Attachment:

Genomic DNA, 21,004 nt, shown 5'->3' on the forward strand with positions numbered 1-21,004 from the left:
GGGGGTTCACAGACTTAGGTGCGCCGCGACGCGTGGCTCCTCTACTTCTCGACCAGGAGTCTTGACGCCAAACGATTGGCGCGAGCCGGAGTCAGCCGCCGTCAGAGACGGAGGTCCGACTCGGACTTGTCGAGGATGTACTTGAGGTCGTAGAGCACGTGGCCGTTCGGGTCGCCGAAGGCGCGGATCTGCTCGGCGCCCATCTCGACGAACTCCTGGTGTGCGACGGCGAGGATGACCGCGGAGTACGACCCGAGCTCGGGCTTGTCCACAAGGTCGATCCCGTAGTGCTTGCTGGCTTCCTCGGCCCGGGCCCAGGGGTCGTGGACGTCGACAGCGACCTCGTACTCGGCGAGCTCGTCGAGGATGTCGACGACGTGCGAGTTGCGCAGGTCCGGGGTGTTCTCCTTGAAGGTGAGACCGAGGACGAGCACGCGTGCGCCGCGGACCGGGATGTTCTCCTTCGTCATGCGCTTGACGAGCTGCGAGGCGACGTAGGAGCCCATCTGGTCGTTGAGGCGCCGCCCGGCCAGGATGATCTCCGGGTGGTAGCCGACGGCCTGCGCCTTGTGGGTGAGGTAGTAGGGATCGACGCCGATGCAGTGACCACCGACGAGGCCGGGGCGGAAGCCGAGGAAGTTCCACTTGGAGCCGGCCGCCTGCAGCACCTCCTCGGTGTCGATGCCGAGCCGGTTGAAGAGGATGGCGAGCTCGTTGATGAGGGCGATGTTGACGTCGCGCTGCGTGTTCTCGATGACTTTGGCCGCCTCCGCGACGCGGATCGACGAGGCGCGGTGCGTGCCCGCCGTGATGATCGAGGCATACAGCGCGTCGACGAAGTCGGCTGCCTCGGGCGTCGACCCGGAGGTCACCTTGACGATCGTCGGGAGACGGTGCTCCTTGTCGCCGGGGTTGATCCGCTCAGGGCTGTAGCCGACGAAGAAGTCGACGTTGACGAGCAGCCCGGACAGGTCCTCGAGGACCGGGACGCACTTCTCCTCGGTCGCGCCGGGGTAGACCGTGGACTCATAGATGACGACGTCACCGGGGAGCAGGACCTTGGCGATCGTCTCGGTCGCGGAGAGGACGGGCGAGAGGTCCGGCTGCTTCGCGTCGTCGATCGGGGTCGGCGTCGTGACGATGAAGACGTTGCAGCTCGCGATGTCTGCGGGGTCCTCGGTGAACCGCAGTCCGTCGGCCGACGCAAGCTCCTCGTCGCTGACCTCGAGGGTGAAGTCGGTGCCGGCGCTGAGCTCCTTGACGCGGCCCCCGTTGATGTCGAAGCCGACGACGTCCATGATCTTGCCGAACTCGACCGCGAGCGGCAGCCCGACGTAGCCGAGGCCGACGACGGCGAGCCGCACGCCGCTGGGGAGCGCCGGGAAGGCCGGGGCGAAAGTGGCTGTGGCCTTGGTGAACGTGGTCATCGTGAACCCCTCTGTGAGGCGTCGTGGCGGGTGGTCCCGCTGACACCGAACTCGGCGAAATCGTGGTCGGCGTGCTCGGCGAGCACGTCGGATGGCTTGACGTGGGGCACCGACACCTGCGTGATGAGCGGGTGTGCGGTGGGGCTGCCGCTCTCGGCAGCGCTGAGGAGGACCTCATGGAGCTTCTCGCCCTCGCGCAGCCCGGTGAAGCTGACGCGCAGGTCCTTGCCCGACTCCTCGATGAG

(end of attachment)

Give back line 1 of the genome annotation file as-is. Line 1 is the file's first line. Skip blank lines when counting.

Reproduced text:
Genomic DNA, 21,004 nt, shown 5'->3' on the forward strand with positions numbered 1-21,004 from the left: